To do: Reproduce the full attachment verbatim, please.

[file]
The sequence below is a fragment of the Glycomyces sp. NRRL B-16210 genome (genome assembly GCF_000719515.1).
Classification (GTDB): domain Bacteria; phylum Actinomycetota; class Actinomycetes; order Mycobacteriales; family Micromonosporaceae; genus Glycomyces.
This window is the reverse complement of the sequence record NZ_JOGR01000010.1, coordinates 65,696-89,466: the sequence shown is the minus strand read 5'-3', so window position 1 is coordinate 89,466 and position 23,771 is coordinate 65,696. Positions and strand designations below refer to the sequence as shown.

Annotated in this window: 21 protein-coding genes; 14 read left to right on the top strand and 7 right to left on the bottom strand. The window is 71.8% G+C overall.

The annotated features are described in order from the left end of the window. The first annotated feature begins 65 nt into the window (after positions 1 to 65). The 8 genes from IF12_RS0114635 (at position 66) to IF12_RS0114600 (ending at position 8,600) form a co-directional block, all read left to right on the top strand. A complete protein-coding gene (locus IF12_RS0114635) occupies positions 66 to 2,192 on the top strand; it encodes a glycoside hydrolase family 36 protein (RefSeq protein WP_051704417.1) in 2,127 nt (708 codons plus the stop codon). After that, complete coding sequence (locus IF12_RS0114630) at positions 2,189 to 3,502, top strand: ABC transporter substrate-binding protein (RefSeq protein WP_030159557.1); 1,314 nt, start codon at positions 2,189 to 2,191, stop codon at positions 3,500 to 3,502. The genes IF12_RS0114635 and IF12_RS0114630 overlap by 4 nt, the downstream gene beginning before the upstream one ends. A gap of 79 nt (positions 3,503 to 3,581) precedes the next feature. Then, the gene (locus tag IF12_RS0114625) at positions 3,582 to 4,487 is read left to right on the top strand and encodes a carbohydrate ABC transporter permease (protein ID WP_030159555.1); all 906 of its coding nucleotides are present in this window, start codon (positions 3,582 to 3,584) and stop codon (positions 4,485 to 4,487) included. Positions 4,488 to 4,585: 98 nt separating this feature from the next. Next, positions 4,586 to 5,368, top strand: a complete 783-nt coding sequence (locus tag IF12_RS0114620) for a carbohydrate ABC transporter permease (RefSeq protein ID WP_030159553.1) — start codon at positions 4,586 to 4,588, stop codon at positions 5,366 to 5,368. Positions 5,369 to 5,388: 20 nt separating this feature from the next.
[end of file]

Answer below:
The sequence below is a fragment of the Glycomyces sp. NRRL B-16210 genome (genome assembly GCF_000719515.1).
Classification (GTDB): domain Bacteria; phylum Actinomycetota; class Actinomycetes; order Mycobacteriales; family Micromonosporaceae; genus Glycomyces.
This window is the reverse complement of the sequence record NZ_JOGR01000010.1, coordinates 65,696-89,466: the sequence shown is the minus strand read 5'-3', so window position 1 is coordinate 89,466 and position 23,771 is coordinate 65,696. Positions and strand designations below refer to the sequence as shown.

Annotated in this window: 21 protein-coding genes; 14 read left to right on the top strand and 7 right to left on the bottom strand. The window is 71.8% G+C overall.

The annotated features are described in order from the left end of the window. The first annotated feature begins 65 nt into the window (after positions 1 to 65). The 8 genes from IF12_RS0114635 (at position 66) to IF12_RS0114600 (ending at position 8,600) form a co-directional block, all read left to right on the top strand. A complete protein-coding gene (locus IF12_RS0114635) occupies positions 66 to 2,192 on the top strand; it encodes a glycoside hydrolase family 36 protein (RefSeq protein WP_051704417.1) in 2,127 nt (708 codons plus the stop codon). After that, complete coding sequence (locus IF12_RS0114630) at positions 2,189 to 3,502, top strand: ABC transporter substrate-binding protein (RefSeq protein WP_030159557.1); 1,314 nt, start codon at positions 2,189 to 2,191, stop codon at positions 3,500 to 3,502. The genes IF12_RS0114635 and IF12_RS0114630 overlap by 4 nt, the downstream gene beginning before the upstream one ends. A gap of 79 nt (positions 3,503 to 3,581) precedes the next feature. Then, the gene (locus tag IF12_RS0114625) at positions 3,582 to 4,487 is read left to right on the top strand and encodes a carbohydrate ABC transporter permease (protein ID WP_030159555.1); all 906 of its coding nucleotides are present in this window, start codon (positions 3,582 to 3,584) and stop codon (positions 4,485 to 4,487) included. Positions 4,488 to 4,585: 98 nt separating this feature from the next. Next, positions 4,586 to 5,368, top strand: a complete 783-nt coding sequence (locus tag IF12_RS0114620) for a carbohydrate ABC transporter permease (RefSeq protein ID WP_030159553.1) — start codon at positions 4,586 to 4,588, stop codon at positions 5,366 to 5,368. Positions 5,369 to 5,388: 20 nt separating this feature from the next.